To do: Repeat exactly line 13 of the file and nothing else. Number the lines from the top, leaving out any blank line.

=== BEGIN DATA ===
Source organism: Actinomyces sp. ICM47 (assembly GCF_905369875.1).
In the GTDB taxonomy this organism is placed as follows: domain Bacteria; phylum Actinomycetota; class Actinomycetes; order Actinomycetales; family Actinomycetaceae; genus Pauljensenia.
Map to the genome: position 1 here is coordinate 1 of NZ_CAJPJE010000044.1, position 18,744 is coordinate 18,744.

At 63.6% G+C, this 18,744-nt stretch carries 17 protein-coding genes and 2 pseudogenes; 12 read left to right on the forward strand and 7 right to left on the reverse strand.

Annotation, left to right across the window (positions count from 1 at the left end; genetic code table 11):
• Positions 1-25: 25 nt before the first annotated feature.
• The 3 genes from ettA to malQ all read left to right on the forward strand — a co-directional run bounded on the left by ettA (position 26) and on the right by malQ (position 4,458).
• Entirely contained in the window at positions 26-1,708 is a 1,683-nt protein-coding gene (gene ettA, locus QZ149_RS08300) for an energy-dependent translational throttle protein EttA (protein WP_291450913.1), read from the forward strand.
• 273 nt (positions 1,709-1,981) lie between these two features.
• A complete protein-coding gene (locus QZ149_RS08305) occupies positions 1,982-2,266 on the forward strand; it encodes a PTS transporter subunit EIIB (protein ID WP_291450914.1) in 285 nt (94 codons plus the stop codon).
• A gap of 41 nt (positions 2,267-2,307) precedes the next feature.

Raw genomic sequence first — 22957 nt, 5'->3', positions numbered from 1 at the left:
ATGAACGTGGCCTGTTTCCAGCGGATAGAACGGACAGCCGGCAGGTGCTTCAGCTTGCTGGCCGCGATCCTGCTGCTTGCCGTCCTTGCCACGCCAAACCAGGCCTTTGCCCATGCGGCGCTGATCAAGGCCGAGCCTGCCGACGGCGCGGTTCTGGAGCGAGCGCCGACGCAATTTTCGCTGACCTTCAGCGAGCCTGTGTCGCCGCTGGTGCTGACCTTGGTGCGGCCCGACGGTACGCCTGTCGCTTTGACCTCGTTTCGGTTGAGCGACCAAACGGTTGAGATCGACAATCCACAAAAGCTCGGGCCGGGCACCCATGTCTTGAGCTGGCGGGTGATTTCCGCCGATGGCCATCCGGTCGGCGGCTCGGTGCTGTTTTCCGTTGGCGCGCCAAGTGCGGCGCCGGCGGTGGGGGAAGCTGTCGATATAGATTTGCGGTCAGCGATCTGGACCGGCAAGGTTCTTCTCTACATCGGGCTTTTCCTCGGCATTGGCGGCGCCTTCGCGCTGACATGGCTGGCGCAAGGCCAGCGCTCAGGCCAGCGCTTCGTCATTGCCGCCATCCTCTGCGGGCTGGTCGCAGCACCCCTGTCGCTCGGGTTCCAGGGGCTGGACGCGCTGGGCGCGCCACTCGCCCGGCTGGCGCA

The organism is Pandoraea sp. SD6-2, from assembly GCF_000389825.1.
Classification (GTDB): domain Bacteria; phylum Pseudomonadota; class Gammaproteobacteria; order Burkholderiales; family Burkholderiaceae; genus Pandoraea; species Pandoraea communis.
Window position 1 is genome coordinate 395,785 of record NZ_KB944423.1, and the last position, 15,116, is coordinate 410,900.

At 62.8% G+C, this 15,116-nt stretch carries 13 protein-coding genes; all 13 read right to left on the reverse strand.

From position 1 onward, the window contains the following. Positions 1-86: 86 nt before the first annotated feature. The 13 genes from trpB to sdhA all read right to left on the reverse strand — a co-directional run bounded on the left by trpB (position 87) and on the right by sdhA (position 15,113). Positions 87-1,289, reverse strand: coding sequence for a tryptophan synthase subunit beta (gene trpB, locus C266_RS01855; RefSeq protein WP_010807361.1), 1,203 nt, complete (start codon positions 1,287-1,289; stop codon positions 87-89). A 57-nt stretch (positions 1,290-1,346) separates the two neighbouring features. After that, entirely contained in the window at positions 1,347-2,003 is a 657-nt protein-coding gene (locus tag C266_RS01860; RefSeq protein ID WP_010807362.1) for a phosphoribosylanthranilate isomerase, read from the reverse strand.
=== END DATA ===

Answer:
ATGAACGTGGCCTGTTTCCAGCGGATAGAACGGACAGCCGGCAGGTGCTTCAGCTTGCTGGCCGCGATCCTGCTGCTTGCCGTCCTTGCCACGCCAAACCAGGCCTTTGCCCATGCGGCGCTGATCAAGGCCGAGCCTGCCGACGGCGCGGTTCTGGAGCGAGCGCCGACGCAATTTTCGCTGACCTTCAGCGAGCCTGTGTCGCCGCTGGTGCTGACCTTGGTGCGGCCCGACGGTACGCCTGTCGCTTTGACCTCGTTTCGGTTGAGCGACCAAACGGTTGAGATCGACAATCCACAAAAGCTCGGGCCGGGCACCCATGTCTTGAGCTGGCGGGTGATTTCCGCCGATGGCCATCCGGTCGGCGGCTCGGTGCTGTTTTCCGTTGGCGCGCCAAGTGCGGCGCCGGCGGTGGGGGAAGCTGTCGATATAGATTTGCGGTCAGCGATCTGGACCGGCAAGGTTCTTCTCTACATCGGGCTTTTCCTCGGCATTGGCGGCGCCTTCGCGCTGACATGGCTGGCGCAAGGCCAGCGCTCAGGCCAGCGCTTCGTCATTGCCGCCATCCTCTGCGGGCTGGTCGCAGCACCCCTGTCGCTCGGGTTCCAGGGGCTGGACGCGCTGGGCGCGCCACTCGCCCGGCTGGCGCA